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UI Design
< 5 minute read

Color Theory for Designers – A Crash Course (with Infographic)

Color: It’s stunningly beautiful and maddeningly deceptive. Use this color theory field guide (with an infographic) to make lightning-quick color choices with unwavering confidence.

As a professional designer, you probably don’t need to be convinced that color has a profound impact on digital products and the people that use them. But if you find yourself wishing that you better understood the nuances of color and how to harness its vast potential, you’re not alone.

Color theory for designers
“Color is a power which directly influences the soul.” – Wassily Kandinsky

Using color well is a difficult skill to master. Creating harmonious color schemes and successfully implementing them in design work can be quite a challenge. Why is that?

Does color proficiency spring from some innate ability that only a few possess? Is there a color sense, like sight or smell, that some simply don’t have?

Perhaps, but it’s more likely that the difficulty designers experience with color stems from one unavoidable truth: Color is packed with properties, and each property has a wide range of possibilities.

To further complicate things, no color exists in isolation. There are always surrounding colors and light conditions to compete with.

The variable nature of color is simultaneously the source of its communicative power and its maddening complexity. If one color in a scheme changes, it can throw the whole thing out of whack—and wreak havoc on a designer’s color confidence.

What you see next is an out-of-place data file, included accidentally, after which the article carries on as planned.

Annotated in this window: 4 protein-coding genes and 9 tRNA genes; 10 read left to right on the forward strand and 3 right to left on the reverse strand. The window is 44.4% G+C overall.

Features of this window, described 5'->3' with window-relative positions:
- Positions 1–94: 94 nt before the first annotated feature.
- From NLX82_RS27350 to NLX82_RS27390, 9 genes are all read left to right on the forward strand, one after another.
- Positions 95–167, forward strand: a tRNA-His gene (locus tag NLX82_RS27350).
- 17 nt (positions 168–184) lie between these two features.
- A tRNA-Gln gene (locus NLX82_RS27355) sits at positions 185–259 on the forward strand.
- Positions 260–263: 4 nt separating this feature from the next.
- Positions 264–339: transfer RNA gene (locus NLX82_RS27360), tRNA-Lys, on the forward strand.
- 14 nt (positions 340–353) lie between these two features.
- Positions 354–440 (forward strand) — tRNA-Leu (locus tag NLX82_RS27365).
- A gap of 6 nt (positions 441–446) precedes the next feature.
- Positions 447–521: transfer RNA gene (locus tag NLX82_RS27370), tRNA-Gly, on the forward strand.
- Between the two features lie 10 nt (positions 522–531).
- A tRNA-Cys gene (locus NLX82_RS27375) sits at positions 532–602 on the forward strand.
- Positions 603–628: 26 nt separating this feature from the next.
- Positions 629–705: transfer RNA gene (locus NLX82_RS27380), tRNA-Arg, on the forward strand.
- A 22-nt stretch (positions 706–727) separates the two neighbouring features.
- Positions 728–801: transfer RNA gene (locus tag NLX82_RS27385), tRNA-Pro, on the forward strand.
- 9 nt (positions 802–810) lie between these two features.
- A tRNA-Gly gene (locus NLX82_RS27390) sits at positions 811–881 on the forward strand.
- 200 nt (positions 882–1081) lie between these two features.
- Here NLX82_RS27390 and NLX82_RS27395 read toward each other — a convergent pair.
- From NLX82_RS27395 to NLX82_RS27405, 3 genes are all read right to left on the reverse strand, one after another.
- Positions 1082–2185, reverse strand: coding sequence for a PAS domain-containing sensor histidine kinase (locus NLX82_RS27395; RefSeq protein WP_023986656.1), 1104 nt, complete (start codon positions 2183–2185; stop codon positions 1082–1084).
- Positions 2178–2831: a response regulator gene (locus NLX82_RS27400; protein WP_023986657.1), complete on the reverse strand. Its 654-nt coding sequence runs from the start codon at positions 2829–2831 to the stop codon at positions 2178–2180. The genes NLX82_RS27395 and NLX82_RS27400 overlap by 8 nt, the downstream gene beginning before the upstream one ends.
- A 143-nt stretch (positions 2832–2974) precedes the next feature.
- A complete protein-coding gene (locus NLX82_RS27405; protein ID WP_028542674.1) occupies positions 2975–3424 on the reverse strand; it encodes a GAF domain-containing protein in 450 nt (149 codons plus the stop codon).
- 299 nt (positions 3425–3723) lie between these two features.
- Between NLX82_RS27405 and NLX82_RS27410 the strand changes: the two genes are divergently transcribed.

Color theory explained
“It is the eye of ignorance that assigns a fixed and unchangeable color to every object; beware of this stumbling block.” – Paul Gauguin

This is especially true for designers of digital products, who must consider both the aesthetic outcomes and the experiential impact of their color choices.

Thankfully, mastery of color in UI and UX design isn’t dependent on guesswork, blind luck, or some intrinsic realization of what colors work well together. Instead, using color successfully depends on understanding repeatable rules, principles, and techniques that can be practiced and improved upon.

And while it’s true that the study of color is an immense undertaking, there are practical takeaways that can drastically improve a designer’s understanding and use of color in day to day design work.

This infographic is a field guide for lightning-quick color choices made with confidence—read it, print it, tape it to your wall, and refer back whenever color questions arise.

Color theory guide

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Further reading on the Toptal Design Blog:

Understanding the basics

From color psychology to color and culture, the effect that color has on humans is profound. Different color combinations can impact our purchasing decisions while certain color hues evoke intense emotional responses. It’s these reasons that make color theory for designers so important.

There are colors that, when paired, are understood to make aesthetically pleasing combinations (or color harmonies). Using a tool called a color wheel, designers can create harmonious color schemes to use in their work. Color hue, brightness, and saturation all impact the effectiveness of color harmonies.

Color psychology is the study of how color affects human emotions and decisions. It is not an exact science because colors have different meanings in different contexts and cultures. For instance, in some parts of the world, white conveys innocence, but in other parts, it signals mourning and death.

Contrast is the visual difference between two colors. The best way to see contrast is to place one color on top of another. If the colors are high contrast, it will be easy to distinguish one from the other. If they are low contrast, they will appear to blend together. Contrast is crucial to color accessibility.

In art and design, color theory is a collection of guidelines that outline best practices for using color in an aesthetically pleasing way. Additionally, color theory examines the how and why of color relationships (color relativity) and the influence of light on color.